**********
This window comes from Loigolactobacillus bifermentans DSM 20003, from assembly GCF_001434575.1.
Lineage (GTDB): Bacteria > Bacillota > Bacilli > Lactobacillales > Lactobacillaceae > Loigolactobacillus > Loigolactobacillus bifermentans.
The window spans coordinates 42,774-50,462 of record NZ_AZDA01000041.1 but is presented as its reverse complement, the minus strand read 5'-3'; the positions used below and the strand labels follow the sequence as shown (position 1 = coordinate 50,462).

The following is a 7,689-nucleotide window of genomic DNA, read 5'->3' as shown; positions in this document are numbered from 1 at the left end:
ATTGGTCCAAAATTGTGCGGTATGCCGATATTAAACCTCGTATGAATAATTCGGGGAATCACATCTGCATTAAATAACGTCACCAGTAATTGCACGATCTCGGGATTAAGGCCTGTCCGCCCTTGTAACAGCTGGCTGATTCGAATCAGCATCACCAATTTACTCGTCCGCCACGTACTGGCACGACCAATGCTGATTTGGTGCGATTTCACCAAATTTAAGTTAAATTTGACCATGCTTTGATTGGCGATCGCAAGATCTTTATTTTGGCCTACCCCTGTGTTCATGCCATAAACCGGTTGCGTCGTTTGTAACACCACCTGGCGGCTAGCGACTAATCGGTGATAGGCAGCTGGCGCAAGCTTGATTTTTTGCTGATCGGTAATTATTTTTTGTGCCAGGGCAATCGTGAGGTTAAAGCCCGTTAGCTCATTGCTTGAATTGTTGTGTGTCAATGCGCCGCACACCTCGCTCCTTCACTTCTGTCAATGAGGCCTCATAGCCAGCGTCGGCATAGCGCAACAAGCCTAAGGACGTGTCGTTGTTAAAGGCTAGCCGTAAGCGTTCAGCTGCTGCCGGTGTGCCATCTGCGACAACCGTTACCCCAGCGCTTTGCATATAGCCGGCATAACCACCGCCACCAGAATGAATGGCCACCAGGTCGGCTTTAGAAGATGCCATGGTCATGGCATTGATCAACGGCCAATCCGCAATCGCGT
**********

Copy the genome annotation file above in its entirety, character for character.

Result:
This window comes from Loigolactobacillus bifermentans DSM 20003, from assembly GCF_001434575.1.
Lineage (GTDB): Bacteria > Bacillota > Bacilli > Lactobacillales > Lactobacillaceae > Loigolactobacillus > Loigolactobacillus bifermentans.
The window spans coordinates 42,774-50,462 of record NZ_AZDA01000041.1 but is presented as its reverse complement, the minus strand read 5'-3'; the positions used below and the strand labels follow the sequence as shown (position 1 = coordinate 50,462).

The following is a 7,689-nucleotide window of genomic DNA, read 5'->3' as shown; positions in this document are numbered from 1 at the left end:
ATTGGTCCAAAATTGTGCGGTATGCCGATATTAAACCTCGTATGAATAATTCGGGGAATCACATCTGCATTAAATAACGTCACCAGTAATTGCACGATCTCGGGATTAAGGCCTGTCCGCCCTTGTAACAGCTGGCTGATTCGAATCAGCATCACCAATTTACTCGTCCGCCACGTACTGGCACGACCAATGCTGATTTGGTGCGATTTCACCAAATTTAAGTTAAATTTGACCATGCTTTGATTGGCGATCGCAAGATCTTTATTTTGGCCTACCCCTGTGTTCATGCCATAAACCGGTTGCGTCGTTTGTAACACCACCTGGCGGCTAGCGACTAATCGGTGATAGGCAGCTGGCGCAAGCTTGATTTTTTGCTGATCGGTAATTATTTTTTGTGCCAGGGCAATCGTGAGGTTAAAGCCCGTTAGCTCATTGCTTGAATTGTTGTGTGTCAATGCGCCGCACACCTCGCTCCTTCACTTCTGTCAATGAGGCCTCATAGCCAGCGTCGGCATAGCGCAACAAGCCTAAGGACGTGTCGTTGTTAAAGGCTAGCCGTAAGCGTTCAGCTGCTGCCGGTGTGCCATCTGCGACAACCGTTACCCCAGCGCTTTGCATATAGCCGGCATAACCACCGCCACCAGAATGAATGGCCACCAGGTCGGCTTTAGAAGATGCCATGGTCATGGCATTGATCAACGGCCAATCCGCAATCGCGT